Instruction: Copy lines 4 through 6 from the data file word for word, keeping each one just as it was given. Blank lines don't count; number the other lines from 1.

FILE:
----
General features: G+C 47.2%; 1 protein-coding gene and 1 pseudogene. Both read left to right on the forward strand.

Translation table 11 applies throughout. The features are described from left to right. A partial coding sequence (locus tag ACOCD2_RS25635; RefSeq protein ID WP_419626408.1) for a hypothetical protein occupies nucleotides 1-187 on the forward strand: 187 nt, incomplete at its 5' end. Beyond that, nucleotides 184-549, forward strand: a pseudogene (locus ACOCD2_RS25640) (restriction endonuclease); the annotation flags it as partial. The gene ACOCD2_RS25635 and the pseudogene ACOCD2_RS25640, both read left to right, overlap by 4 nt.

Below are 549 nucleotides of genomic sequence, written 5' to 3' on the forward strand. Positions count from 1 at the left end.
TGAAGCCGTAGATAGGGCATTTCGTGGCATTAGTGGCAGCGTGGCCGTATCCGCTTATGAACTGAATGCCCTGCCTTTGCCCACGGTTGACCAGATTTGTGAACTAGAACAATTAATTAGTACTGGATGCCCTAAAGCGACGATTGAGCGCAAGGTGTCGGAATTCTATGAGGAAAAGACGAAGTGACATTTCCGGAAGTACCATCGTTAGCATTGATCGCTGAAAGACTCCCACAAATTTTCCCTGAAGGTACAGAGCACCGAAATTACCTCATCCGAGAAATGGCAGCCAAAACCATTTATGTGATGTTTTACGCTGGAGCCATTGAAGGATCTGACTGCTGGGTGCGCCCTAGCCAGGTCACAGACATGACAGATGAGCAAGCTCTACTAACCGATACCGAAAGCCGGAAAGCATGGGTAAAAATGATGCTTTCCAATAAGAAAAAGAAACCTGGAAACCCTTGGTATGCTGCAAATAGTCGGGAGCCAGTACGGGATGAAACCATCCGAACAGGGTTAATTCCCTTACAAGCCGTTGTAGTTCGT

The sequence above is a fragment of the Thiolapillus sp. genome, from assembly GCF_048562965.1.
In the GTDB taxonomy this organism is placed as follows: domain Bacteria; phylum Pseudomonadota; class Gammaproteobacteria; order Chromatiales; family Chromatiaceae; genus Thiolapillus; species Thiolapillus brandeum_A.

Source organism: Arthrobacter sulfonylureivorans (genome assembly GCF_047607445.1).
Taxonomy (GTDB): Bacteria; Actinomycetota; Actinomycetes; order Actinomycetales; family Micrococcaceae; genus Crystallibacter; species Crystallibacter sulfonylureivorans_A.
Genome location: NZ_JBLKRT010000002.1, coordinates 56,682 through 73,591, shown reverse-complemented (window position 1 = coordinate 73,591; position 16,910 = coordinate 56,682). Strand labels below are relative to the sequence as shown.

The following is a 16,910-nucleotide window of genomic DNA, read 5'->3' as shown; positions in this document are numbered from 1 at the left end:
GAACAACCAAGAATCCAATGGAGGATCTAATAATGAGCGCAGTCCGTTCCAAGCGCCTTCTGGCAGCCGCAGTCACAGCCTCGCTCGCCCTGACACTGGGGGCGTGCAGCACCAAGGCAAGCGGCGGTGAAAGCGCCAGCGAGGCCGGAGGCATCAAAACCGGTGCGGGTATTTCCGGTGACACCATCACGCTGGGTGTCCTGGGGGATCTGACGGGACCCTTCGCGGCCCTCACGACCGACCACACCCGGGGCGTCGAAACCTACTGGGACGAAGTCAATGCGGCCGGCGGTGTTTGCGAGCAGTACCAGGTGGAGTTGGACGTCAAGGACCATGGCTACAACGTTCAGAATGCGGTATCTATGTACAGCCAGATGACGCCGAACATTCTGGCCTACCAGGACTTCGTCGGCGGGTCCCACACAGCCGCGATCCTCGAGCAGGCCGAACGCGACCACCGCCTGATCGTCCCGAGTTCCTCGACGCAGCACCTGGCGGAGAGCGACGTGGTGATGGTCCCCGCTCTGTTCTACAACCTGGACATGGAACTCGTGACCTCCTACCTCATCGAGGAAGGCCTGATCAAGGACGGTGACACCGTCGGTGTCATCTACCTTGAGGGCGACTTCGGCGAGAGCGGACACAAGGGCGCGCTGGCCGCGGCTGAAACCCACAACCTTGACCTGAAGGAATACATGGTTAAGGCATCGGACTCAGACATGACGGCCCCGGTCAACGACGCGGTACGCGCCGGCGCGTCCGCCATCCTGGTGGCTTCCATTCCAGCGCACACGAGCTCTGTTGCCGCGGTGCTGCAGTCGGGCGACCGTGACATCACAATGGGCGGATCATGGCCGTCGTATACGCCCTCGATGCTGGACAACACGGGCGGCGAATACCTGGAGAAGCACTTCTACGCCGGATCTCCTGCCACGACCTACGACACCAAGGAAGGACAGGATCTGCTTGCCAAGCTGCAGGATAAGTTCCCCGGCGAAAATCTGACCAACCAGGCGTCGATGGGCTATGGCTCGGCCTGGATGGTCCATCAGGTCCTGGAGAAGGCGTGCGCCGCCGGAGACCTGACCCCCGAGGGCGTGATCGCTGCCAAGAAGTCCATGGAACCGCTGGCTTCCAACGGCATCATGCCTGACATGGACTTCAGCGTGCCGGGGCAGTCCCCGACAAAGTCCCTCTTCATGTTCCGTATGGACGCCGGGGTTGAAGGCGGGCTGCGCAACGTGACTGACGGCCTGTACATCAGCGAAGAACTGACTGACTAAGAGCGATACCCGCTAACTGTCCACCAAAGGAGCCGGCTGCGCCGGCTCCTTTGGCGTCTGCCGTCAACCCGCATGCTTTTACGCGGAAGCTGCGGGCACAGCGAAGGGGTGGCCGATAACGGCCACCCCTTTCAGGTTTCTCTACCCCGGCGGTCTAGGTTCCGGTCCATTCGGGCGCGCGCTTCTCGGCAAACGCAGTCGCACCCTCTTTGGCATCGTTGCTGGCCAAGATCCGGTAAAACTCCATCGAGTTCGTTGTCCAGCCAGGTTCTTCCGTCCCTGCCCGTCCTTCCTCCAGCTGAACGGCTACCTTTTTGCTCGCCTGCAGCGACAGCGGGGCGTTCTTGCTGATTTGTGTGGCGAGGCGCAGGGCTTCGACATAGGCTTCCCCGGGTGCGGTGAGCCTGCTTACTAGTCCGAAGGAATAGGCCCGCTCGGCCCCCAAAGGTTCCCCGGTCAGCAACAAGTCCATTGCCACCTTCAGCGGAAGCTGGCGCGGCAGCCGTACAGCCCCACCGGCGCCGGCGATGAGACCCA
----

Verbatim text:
TGAAGCCGTAGATAGGGCATTTCGTGGCATTAGTGGCAGCGTGGCCGTATCCGCTTATGAACTGAATGCCCTGCCTTTGCCCACGGTTGACCAGATTTGTGAACTAGAACAATTAATTAGTACTGGATGCCCTAAAGCGACGATTGAGCGCAAGGTGTCGGAATTCTATGAGGAAAAGACGAAGTGACATTTCCGGAAGTACCATCGTTAGCATTGATCGCTGAAAGACTCCCACAAATTTTCCCTGAAGGTACAGAGCACCGAAATTACCTCATCCGAGAAATGGCAGCCAAAACCATTTATGTGATGTTTTACGCTGGAGCCATTGAAGGATCTGACTGCTGGGTGCGCCCTAGCCAGGTCACAGACATGACAGATGAGCAAGCTCTACTAACCGATACCGAAAGCCGGAAAGCATGGGTAAAAATGATGCTTTCCAATAAGAAAAAGAAACCTGGAAACCCTTGGTATGCTGCAAATAGTCGGGAGCCAGTACGGGATGAAACCATCCGAACAGGGTTAATTCCCTTACAAGCCGTTGTAGTTCGT

The sequence above is a fragment of the Thiolapillus sp. genome, from assembly GCF_048562965.1.
In the GTDB taxonomy this organism is placed as follows: domain Bacteria; phylum Pseudomonadota; class Gammaproteobacteria; order Chromatiales; family Chromatiaceae; genus Thiolapillus; species Thiolapillus brandeum_A.